Sunday, June 26, 2016

Labor in Crisis: Shadow Ministers Resign in Protests Against Corbyn
Overnight resignation of shadow foreign secretary followed by exits of Gloria de Piero and Heidi Alexander, with more expected

Anushka Asthana and Rajeev Syal
Sunday 26 June 2016 06.14 EDT

Gloria de Piero has become the latest high-profile MP to resign from Jeremy Corbyn’s cabinet, with more than half of the team expected to stand down on Sunday in a coup against Jeremy Corbyn, triggered by the result of the EU referendum and the leader’s decision to sack Hilary Benn.

Several members of shadow cabinet told the Guardian they were writing their resignation letters after Heidi Alexander, the shadow health secretary, stepped down on Sunday morning.

De Piero, who speaks out for young people, has become the next high-profile member to step down. She told Corbyn in a resignation letter: “I have always enjoyed a warm personal relationship with you and I want to thank you for the opportunity to serve in your shadow cabinet. I accepted that invitation because I thought it was right to support you in your attempt to achieve the Labour victory the country so badly needs.

“I do not believe you can deliver that victory at a general election, which may take place in a matter of months. I have been contacted by many of my members this weekend and It is clear that a good number of them share that view and have lost faith in your leadership.”

The Guardian understands that the shadow transport secretary, Lillian Greenwood, is likely to step down soon, with the Scotland secretary, Ian Murray, after that.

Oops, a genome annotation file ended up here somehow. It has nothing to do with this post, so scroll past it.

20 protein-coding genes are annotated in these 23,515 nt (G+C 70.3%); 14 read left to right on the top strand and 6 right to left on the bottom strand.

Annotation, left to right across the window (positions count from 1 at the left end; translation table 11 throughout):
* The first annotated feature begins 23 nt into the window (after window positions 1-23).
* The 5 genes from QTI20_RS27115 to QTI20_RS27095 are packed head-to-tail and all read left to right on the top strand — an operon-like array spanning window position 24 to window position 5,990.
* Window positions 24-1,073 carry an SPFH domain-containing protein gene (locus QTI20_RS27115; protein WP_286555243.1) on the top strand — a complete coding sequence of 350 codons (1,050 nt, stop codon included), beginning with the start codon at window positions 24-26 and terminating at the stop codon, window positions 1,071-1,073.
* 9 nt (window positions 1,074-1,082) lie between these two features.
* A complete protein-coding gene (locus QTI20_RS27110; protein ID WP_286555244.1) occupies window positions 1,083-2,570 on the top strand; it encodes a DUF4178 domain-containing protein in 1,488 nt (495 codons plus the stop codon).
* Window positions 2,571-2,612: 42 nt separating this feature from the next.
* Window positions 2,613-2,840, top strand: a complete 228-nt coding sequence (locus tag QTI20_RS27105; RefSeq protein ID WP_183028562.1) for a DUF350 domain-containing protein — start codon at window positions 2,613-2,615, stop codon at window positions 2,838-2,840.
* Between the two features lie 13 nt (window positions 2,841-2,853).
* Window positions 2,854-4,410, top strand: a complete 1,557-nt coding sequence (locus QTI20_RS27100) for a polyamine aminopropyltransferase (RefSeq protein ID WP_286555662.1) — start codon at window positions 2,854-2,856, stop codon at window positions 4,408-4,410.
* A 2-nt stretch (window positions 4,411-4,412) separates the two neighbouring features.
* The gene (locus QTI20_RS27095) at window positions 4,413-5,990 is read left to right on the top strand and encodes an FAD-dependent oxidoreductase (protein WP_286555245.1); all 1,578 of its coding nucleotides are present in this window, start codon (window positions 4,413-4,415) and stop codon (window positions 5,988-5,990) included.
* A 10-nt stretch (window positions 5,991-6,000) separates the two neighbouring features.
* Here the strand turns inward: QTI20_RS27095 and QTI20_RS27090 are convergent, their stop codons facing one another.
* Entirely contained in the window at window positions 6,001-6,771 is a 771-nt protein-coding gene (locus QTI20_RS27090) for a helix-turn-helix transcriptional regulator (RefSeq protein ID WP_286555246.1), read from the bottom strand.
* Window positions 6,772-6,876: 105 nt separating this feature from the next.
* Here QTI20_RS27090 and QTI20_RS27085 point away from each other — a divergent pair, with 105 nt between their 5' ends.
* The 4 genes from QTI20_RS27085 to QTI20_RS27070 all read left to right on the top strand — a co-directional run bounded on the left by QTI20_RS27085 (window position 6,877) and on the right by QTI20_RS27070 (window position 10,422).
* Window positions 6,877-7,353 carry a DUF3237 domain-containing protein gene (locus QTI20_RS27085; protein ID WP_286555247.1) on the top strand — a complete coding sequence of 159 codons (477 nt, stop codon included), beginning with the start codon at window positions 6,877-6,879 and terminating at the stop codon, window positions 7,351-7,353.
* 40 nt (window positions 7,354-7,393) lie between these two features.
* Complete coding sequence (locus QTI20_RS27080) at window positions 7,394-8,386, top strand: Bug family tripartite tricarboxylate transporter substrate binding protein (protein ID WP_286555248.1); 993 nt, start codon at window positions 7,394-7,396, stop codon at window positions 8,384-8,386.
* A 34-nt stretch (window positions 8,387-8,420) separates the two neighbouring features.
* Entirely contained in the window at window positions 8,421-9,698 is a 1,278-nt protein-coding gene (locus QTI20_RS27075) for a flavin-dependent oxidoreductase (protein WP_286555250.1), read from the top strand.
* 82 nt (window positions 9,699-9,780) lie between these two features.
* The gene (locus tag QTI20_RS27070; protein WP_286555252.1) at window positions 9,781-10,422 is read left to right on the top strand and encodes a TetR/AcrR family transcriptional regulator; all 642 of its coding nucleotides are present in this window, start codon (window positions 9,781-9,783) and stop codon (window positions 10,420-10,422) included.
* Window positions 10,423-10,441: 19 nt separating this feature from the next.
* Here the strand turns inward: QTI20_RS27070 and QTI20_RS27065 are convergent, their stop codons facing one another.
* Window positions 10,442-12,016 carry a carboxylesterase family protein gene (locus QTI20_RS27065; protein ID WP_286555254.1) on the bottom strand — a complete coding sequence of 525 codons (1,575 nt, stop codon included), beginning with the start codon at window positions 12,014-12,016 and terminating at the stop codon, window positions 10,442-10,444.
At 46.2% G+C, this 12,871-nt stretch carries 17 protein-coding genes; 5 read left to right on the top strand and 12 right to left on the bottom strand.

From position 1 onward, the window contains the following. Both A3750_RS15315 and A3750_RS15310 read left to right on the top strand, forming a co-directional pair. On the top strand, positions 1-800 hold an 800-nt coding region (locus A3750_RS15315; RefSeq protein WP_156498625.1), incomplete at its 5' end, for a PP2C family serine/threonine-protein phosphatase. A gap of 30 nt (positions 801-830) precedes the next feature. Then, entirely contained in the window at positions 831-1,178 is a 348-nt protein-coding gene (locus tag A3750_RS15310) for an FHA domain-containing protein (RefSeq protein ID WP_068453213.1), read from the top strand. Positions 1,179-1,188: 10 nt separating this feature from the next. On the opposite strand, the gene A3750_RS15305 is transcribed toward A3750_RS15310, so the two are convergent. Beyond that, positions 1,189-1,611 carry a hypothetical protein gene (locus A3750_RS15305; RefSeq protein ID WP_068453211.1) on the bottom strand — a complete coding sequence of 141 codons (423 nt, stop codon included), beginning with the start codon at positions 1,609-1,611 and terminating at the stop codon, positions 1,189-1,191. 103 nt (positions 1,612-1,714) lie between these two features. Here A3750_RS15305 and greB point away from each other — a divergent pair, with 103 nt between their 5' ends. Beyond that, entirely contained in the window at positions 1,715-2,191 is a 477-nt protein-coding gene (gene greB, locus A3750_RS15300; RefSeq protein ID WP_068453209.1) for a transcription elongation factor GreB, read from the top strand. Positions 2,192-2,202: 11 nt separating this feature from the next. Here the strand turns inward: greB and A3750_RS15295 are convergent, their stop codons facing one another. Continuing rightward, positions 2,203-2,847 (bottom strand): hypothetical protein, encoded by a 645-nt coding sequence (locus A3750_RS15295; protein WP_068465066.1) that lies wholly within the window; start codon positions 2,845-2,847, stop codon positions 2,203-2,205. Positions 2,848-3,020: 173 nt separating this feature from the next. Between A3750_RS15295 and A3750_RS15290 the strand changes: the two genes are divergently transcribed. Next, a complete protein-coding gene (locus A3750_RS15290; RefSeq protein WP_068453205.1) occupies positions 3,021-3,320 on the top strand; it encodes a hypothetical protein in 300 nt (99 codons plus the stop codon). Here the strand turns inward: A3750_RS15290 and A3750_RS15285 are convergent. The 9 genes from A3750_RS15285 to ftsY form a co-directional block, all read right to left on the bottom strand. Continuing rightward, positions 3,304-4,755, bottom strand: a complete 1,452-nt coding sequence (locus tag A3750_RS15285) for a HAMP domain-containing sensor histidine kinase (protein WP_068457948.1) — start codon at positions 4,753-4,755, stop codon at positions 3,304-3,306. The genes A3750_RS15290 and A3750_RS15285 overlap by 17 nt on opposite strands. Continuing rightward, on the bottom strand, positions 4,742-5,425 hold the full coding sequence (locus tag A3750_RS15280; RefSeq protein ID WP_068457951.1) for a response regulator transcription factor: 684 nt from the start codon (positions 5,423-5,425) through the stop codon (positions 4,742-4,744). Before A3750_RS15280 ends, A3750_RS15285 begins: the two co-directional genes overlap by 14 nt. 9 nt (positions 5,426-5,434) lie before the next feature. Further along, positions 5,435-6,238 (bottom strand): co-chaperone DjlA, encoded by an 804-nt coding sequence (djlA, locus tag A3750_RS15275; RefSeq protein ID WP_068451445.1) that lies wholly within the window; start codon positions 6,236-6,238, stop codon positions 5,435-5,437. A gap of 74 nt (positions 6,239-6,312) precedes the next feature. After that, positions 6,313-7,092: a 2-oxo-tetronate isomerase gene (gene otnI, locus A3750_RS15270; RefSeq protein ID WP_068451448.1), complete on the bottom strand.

The shadow chancellor, John McDonnell, said Corbyn was going nowhere, and questioned if his opponents had got enough sleep since the EU referendum last week, in a move that could anger colleagues. He said: “We are on the path of building a majority government for Labour ... I think they should calm down and listen to their members.”

The resignations came as over 170,000 people signed up to a petition entitled a “vote of confidence in Jeremy Corbyn after Brexit”.

Momentum, the grassroots political movement that helped Corbyn to secure the leadership, has cranked up its own operations and is already planning to run phone banks to ensure that its 100,000 supporters are ready to help shore up the leader.

But the Guardian understands that even the most loyal shadow cabinet members are preparing to walk out, followed by more junior frontbenchers, and then interventions by council leaders, in a coup designed to destabilise the leadership.

A Labour source said Alexander’s decision to resign in the wake of Benn’s dismissal would prove hugely significant, because unlike the shadow foreign secretary she was a more “loyal and pragmatic” member of the Corbyn team.

A shadow cabinet source admitted that it would be difficult to beat Corbyn but that members had shifted position. One shadow cabinet source said: “I have been struck by the number of grassroots party members getting in touch with me over the last 24 hours who said they had voted for Jeremy but now he has to go.”

“She is seen as a moderate, practical and pragmatic voice,” they said. “Hilary always had a problem with Jeremy. Now that Heidi’s gone, most of the shadow cabinet will step down. He can’t just replace those positions because other frontbench ministers won’t step up to the roles.”

In her resignation letter to Corbyn, Alexander said: “It is with a heavy heart that I am writing to you to resign from the shadow cabinet...

“As much as I respect you as a man of principle, I do not believe you have the capacity to shape the answers our country is demanding and I believe that if we are to form the next government, a change of leadership is essential.”